DENNIS SCHWARTZ 
IS THERE ANY GOOD 
IN SAYING 
EVERYTHING ABOUT A MOVIE?

 
CHILD IN THE HOUSE (directors: Cy Endfield/Charles de la Tour; screenwriters: Cy Endfield/from the novel by Janet McNeill; cinematographer: Otto Heller; editor: Charles Hasse; music: Mario Nascimbene; cast: Phyllis Calvert (Evelyn Acheson), Eric Portman (Henry Acheson), Stanley Baker (Stephen Lorimer), Mandy Miller (Elizabeth Lorimer), Dora Bryan (Cassie), Joan Hickson (Cook), Victor Maddern (Bert), Percy Herbert (Det. Sgt. Taylor), Martin Miller (Prof. Topolski); Runtime: 88; MPAA Rating: NR; producer: S. Benjamin Fisz; Retro Flix; 1956-USA/UK)

 
"Modest family drama that gets the most out of its slight story because the acting is top-notch."

Reviewed by Dennis Schwartz 

Modest family drama that gets the most out of its slight story because the acting is top-notch. It's all good until the contrived bittersweet ending puts an unconvincing misty-eyed ribbon around the cautionary morality tale that desperately tries to tell us that children know best. Co-directors Cy Endfield and Charles de la Tour effectively direct this solid Brit drama. Endfield is an American exile living in England, a vic of the Communist witch-hunt, who writes the screenplay based on the novel by Janet McNeill.

Perky 11-year-old Elizabeth Lorimer (Mandy Miller) is sent by her hospitalized Brighton mother to live in London with her cold Aunt Evelyn Acheson (Phyllis Calvert) and her barrister Uncle Henry Acheson (Eric Portman), a childless middle-aged wealthy upper-crust couple who don't know how to take care of children, while mom is operated on in a London hospital. We follow the next three days in Elizabeth's life. The lonely girl makes no connection with her aunt, but respects her sympathetic uncle. But it's the friendly housekeeper Cassie (Dora Bryan) whom she befriends, who makes her stay as pleasant as possible. Elizabeth also attends ballet school. Meanwhile she meets on the sly her swindler father, Stephen Lorimer (Stanley Baker), who is a fugitive hunted by the police. The secretive Dad gives Elizabeth his phone number and address, but tells her to keep it a secret from everyone.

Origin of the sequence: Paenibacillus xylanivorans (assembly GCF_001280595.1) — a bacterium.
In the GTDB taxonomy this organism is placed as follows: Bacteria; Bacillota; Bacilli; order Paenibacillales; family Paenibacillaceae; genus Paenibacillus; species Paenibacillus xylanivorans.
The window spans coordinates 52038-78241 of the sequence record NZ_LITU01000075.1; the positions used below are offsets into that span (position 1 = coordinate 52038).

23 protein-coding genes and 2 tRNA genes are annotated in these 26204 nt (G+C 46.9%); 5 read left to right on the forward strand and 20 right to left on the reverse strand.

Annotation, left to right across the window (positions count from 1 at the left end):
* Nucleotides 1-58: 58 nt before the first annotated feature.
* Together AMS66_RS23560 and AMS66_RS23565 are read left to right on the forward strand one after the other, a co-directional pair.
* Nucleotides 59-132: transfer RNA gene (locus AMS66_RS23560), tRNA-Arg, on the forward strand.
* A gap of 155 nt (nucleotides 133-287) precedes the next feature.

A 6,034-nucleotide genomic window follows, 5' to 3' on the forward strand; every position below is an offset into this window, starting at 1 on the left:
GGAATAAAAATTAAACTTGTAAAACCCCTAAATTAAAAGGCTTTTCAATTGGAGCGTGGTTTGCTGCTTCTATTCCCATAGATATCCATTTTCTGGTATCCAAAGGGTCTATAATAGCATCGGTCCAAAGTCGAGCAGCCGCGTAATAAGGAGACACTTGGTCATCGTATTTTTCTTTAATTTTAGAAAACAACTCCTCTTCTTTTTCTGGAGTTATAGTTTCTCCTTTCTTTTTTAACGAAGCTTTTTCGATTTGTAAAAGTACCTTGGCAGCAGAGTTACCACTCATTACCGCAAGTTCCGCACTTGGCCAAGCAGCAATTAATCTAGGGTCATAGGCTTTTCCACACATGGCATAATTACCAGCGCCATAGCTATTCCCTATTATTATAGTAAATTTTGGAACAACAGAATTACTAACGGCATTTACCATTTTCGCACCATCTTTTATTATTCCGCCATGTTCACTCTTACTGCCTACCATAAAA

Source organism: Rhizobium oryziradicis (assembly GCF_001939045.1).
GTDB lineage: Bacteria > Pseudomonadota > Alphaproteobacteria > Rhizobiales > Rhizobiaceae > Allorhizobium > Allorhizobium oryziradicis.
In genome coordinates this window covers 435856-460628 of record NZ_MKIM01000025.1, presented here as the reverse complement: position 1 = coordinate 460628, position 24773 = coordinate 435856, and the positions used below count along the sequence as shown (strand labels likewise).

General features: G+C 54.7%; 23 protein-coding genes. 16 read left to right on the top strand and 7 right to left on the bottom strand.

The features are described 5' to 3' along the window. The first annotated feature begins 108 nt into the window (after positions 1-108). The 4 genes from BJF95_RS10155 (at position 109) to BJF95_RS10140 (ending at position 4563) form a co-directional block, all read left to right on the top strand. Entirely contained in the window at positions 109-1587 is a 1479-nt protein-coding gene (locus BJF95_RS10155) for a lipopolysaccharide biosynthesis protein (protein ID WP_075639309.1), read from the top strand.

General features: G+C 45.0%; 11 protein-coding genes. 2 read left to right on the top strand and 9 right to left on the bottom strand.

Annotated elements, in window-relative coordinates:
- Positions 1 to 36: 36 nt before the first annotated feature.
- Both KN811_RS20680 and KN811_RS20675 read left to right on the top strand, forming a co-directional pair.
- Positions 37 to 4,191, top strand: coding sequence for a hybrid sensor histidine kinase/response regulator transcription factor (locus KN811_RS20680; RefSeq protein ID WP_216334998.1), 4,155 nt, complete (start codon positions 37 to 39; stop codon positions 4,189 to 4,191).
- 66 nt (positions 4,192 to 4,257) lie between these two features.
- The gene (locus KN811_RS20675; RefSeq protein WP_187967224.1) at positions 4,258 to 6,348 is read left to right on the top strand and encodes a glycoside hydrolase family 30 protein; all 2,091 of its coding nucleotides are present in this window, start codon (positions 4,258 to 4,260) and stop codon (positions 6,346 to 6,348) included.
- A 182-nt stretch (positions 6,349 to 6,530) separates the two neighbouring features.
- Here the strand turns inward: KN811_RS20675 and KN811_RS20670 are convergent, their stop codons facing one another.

When Elizabeth's mother's sister, Aunt Evelyn, pries the address from Elizabeth after Det. Sgt. Taylor (Percy Herbert) makes a home visit to inform her that Stephen is accused of a white collar crime, she notifies the police of his whereabouts. This causes Stephen to flee the boarding house just as the police arrive, as Cassie and his daughter rush over to warn him. The little girl, who loves her doting father, calls her aunt a meanie.

In the end, Stephen returns to the hospital to see how his wife is doing and take his punishment, as the police are there to greet him.

REVIEWED ON 9/24/2010       GRADE: B-

Dennis Schwartz: "Ozus' World Movie Reviews"

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